Why should I take a cake to the cake show?


So many times I hear people say that they don’t think they are good enough to enter a cake at a judged cake competition.  “I just do it for fun.”  “I would never win.”  “Next year, I will think about it.”  This is incredibly frustrating for show organizers and judges.  There are a few really good reasons for why you NEED to take a cake with you the next time you attend a cake show.

First, cake shows will die if people don’t enter.  A couple of shows have experienced real pangs in the last year as people did not sign up to bring cakes or as they waited until the last minute and showed up with an unregistered cake.  Cake shows aren’t cheap to host.  The show directors have to book the hall, rent tables, linens, and so much more.  They have to buy ribbons and awards.  They do this on the assumption that cakes will come.  I know you like to come look at the cakes; we all do.  But if people don’t bring cakes, the shows cannot cover their expenses and they will have to host shows less frequently, if at all.

Second, it doesn’t matter if you’re going to win a ribbon.  If you are entering to win an award, you may have already lost.  If you enter to push yourself to try a new technique or to get that cake out of your head to make room for the next one…you have already won!  Sure, the ribbons and awards are nice and it is incredibly wonderful to be recognized in that manner, but when you go home…it is you and the cake.  If you have done your best and feel like you worked at the level to which you are capable, then you have succeeded.  If you taught yourself a new technique, you won.  If you tried something you learned in a class, you won.  If you got to use that cutter or veiner or mold you’ve been dying to use, then you won.  This is about stretching yourself to your limits so that you become a better, more well rounded decorator.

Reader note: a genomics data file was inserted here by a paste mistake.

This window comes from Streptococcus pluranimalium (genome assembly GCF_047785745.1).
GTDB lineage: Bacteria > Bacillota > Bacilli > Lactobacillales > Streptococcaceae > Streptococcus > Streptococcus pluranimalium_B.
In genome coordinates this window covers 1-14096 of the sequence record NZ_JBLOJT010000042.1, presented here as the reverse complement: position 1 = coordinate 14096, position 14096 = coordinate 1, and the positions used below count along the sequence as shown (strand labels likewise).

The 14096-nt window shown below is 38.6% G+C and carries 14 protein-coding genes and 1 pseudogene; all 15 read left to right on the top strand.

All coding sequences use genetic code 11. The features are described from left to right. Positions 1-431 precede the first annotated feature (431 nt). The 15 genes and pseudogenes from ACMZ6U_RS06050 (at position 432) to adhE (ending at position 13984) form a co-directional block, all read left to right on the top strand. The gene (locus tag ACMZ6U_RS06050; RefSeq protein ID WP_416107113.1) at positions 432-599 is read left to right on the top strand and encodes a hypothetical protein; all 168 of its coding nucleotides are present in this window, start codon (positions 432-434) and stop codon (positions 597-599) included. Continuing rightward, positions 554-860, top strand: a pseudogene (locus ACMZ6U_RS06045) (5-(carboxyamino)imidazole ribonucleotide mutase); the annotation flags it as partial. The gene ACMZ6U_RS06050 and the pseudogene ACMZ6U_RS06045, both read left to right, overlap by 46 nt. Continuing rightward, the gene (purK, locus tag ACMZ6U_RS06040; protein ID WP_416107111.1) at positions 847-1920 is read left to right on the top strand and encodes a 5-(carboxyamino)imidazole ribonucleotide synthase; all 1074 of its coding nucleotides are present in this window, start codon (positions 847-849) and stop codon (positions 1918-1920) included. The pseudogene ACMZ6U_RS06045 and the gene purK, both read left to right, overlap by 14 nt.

Third, you have been given a talent and you have an obligation to share that talent.  Artists and creative people make the world more beautiful.  I promise you that if you bring a cake, you will hear someone ooh and aah over it at the show.  Even when I personally have found a cake unattractive, I’ve heard the person behind me go nuts for the same cake!  We don’t all have the same taste, so don’t worry about if everyone will love it.  Just make sure that you love it and share the cake with the world.  You will make someone’s day when they see your cake…isn’t that truly the best reward?

Finally, think about how cool that cake is going to look on your facebook page or web site!  Your friends are going to post all over your timeline telling you how awesome you are and how no one decorates as great as you.  You get to be their sugar hero.  Put on your cape and get that cake ready for the show!